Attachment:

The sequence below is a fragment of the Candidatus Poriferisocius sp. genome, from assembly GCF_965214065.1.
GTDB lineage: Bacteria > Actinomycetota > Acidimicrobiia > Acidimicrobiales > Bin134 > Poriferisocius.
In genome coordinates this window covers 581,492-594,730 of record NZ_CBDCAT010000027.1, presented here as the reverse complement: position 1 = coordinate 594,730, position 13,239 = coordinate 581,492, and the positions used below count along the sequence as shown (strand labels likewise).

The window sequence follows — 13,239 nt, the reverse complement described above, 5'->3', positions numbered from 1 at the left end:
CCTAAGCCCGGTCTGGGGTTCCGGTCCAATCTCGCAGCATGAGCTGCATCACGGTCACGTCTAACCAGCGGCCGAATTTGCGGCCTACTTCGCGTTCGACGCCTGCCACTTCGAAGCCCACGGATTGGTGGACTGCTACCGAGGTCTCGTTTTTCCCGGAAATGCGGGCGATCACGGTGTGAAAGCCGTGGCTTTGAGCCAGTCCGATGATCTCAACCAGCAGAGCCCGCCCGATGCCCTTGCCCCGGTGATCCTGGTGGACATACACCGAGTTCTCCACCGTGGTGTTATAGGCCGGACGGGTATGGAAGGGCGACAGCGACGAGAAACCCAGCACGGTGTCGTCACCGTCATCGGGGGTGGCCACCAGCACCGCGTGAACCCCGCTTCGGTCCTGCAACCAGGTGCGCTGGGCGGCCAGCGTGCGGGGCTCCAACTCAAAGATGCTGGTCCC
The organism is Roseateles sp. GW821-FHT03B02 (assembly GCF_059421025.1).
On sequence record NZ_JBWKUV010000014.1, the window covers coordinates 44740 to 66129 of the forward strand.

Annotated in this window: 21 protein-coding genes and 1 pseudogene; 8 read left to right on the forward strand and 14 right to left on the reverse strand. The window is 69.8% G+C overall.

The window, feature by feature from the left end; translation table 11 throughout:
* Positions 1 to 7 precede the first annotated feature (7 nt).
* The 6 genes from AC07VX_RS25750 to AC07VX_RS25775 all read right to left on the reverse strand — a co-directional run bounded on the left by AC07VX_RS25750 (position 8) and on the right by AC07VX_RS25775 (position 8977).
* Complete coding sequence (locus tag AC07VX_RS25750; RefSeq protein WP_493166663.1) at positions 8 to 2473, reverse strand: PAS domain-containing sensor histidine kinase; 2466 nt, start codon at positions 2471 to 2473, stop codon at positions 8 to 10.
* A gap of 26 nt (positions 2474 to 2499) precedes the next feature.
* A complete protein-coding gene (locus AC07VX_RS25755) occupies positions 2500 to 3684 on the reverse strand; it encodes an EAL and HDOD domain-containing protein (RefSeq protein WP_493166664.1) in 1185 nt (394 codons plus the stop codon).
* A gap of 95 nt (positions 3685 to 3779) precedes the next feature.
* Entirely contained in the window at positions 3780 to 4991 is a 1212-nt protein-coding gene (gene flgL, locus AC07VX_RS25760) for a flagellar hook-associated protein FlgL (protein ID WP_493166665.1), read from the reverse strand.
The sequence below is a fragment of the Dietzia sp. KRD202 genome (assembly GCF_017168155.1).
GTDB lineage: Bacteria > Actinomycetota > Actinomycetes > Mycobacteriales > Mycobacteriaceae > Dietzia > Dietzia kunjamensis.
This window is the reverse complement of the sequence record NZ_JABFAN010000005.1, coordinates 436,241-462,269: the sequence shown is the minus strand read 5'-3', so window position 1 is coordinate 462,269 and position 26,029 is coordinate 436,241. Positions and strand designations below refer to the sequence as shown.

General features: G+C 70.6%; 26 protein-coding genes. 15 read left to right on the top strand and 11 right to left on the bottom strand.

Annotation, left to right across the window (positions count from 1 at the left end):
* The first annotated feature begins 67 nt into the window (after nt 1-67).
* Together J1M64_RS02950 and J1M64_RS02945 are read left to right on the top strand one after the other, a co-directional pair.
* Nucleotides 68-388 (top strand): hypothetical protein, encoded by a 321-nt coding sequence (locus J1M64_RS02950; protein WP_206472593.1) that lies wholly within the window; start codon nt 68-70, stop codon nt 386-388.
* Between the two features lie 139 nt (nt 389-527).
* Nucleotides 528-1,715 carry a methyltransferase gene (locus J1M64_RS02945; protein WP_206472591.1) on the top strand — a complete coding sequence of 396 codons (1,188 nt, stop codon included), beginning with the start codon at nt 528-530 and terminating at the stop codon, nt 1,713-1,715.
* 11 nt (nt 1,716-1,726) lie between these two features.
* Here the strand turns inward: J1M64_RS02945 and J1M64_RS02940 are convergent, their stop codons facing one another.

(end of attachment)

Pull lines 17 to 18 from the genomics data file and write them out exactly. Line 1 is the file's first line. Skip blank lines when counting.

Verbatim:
The sequence below is a fragment of the Dietzia sp. KRD202 genome (assembly GCF_017168155.1).
GTDB lineage: Bacteria > Actinomycetota > Actinomycetes > Mycobacteriales > Mycobacteriaceae > Dietzia > Dietzia kunjamensis.